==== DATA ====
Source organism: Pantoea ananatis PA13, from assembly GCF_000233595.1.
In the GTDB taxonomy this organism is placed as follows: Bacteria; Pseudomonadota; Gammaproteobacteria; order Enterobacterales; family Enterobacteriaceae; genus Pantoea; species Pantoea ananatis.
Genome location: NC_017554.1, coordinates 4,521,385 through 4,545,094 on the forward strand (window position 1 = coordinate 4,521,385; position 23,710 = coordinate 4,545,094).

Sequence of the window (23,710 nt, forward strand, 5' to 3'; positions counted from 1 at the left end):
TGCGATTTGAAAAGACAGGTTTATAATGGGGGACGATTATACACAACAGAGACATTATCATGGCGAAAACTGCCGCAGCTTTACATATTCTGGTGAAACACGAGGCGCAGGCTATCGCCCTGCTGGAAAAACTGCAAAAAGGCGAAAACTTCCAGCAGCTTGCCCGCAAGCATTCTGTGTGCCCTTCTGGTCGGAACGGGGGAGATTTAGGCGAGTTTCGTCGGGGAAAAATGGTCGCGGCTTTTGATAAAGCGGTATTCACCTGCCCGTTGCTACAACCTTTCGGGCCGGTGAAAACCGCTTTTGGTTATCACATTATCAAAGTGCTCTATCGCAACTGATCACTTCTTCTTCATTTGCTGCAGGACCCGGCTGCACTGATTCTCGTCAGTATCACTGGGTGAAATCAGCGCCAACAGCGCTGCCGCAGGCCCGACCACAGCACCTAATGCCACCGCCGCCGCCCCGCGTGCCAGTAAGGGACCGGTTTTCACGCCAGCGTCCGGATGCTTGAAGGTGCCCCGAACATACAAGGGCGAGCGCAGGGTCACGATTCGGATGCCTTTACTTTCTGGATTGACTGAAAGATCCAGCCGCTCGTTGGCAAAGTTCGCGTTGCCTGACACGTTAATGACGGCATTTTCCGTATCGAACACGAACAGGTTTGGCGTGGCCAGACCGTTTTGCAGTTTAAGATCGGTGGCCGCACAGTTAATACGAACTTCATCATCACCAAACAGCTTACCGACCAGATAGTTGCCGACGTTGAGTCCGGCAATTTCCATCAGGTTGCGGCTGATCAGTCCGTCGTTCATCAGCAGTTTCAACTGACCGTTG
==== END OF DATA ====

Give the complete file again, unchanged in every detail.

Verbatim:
Source organism: Pantoea ananatis PA13, from assembly GCF_000233595.1.
In the GTDB taxonomy this organism is placed as follows: Bacteria; Pseudomonadota; Gammaproteobacteria; order Enterobacterales; family Enterobacteriaceae; genus Pantoea; species Pantoea ananatis.
Genome location: NC_017554.1, coordinates 4,521,385 through 4,545,094 on the forward strand (window position 1 = coordinate 4,521,385; position 23,710 = coordinate 4,545,094).

Sequence of the window (23,710 nt, forward strand, 5' to 3'; positions counted from 1 at the left end):
TGCGATTTGAAAAGACAGGTTTATAATGGGGGACGATTATACACAACAGAGACATTATCATGGCGAAAACTGCCGCAGCTTTACATATTCTGGTGAAACACGAGGCGCAGGCTATCGCCCTGCTGGAAAAACTGCAAAAAGGCGAAAACTTCCAGCAGCTTGCCCGCAAGCATTCTGTGTGCCCTTCTGGTCGGAACGGGGGAGATTTAGGCGAGTTTCGTCGGGGAAAAATGGTCGCGGCTTTTGATAAAGCGGTATTCACCTGCCCGTTGCTACAACCTTTCGGGCCGGTGAAAACCGCTTTTGGTTATCACATTATCAAAGTGCTCTATCGCAACTGATCACTTCTTCTTCATTTGCTGCAGGACCCGGCTGCACTGATTCTCGTCAGTATCACTGGGTGAAATCAGCGCCAACAGCGCTGCCGCAGGCCCGACCACAGCACCTAATGCCACCGCCGCCGCCCCGCGTGCCAGTAAGGGACCGGTTTTCACGCCAGCGTCCGGATGCTTGAAGGTGCCCCGAACATACAAGGGCGAGCGCAGGGTCACGATTCGGATGCCTTTACTTTCTGGATTGACTGAAAGATCCAGCCGCTCGTTGGCAAAGTTCGCGTTGCCTGACACGTTAATGACGGCATTTTCCGTATCGAACACGAACAGGTTTGGCGTGGCCAGACCGTTTTGCAGTTTAAGATCGGTGGCCGCACAGTTAATACGAACTTCATCATCACCAAACAGCTTACCGACCAGATAGTTGCCGACGTTGAGTCCGGCAATTTCCATCAGGTTGCGGCTGATCAGTCCGTCGTTCATCAGCAGTTTCAACTGACCGTTG